The doctrine of collateral estoppel involves the use of an old judgment in a new action to prevent the relitigation of issues resolved by that old judgment. At common law, use of the doctrine required that the party using collateral estoppel and the party against whom it was used be the same as the parties to the prior judgment. This common law requirement of mutuality has been relaxed and since the United States Supreme Court's 1979 decision in ParklaneHoisery Co. v. Shore, the strict common law requirement of mutuality has all but completely vanished. In Parklane the Court sanctioned the use of collateral estoppel by a plaintiff who was a stranger to the original suit against a defendant who was party to that suit. The courts' search for fair results and judicial economy in the application of the doctrine led to this application of the doctrine in circumstances in which the parties were not mutual. This note traces the un- steady course which the doctrine of collateral estoppel traveled before Parklane. The significance of the Court's decision in Parklane is then analyzed. Finally, post-Parklane applications of collateral estoppel are discussed, including the effect of the use of collateral estoppel on the seventh amendment right to jury trial and its impact on substantive areas of law.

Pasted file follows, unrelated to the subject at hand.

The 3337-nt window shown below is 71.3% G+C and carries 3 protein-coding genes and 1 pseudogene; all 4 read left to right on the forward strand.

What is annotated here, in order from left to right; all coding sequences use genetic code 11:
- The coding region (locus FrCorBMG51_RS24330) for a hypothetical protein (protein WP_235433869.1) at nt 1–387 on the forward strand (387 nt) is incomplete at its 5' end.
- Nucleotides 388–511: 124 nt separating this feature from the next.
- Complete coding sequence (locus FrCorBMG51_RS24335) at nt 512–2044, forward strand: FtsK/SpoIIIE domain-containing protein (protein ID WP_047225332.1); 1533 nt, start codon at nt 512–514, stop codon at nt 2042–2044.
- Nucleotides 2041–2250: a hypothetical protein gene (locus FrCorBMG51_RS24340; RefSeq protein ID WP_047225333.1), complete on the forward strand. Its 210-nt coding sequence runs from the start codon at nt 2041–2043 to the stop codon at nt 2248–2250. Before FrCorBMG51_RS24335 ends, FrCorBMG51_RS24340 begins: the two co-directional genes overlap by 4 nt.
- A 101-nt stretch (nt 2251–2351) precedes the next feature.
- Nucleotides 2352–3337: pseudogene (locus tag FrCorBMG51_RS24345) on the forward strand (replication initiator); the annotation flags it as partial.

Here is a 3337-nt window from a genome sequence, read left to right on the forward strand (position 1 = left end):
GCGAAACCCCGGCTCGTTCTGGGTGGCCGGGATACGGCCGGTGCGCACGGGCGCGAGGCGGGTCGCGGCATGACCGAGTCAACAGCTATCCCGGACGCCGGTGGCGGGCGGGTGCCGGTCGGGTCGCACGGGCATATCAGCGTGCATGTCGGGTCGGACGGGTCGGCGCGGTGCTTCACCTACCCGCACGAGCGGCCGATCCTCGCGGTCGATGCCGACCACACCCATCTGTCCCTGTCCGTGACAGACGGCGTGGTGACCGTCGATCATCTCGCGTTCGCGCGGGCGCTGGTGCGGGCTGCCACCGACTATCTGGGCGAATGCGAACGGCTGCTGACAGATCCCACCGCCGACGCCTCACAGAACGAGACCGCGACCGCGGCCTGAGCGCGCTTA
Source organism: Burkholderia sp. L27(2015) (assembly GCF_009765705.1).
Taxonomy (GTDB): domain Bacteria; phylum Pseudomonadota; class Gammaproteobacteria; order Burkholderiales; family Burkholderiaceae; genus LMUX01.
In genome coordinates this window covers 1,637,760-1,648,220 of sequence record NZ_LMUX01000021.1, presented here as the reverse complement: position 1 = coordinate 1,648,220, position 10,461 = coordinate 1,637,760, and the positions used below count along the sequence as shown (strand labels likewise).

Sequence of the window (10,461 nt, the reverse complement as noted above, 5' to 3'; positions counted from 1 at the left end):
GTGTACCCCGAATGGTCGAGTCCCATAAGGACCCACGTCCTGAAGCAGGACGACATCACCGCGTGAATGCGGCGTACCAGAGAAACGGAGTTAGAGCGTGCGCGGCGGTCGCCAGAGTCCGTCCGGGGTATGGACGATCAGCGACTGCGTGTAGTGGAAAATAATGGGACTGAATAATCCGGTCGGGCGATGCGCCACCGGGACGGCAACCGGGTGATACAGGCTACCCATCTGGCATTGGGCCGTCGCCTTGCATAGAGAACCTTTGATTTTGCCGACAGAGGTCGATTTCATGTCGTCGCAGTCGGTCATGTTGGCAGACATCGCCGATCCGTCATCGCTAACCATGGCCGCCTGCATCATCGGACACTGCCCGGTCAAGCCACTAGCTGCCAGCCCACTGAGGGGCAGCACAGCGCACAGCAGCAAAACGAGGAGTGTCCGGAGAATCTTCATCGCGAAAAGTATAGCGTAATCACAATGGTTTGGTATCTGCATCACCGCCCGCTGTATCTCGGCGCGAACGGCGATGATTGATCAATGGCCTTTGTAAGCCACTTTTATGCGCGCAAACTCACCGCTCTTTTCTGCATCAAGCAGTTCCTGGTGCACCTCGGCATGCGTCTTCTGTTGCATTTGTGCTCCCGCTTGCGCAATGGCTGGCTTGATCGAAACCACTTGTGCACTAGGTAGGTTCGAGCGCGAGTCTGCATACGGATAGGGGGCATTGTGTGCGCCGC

Rose M. Alexander, Ofie T. Rubin, Anita G. Vaughn & Carol L. Wingo,
U. Rich. L. Rev.
Available at: http://scholarship.richmond.edu/lawreview/vol16/iss2/5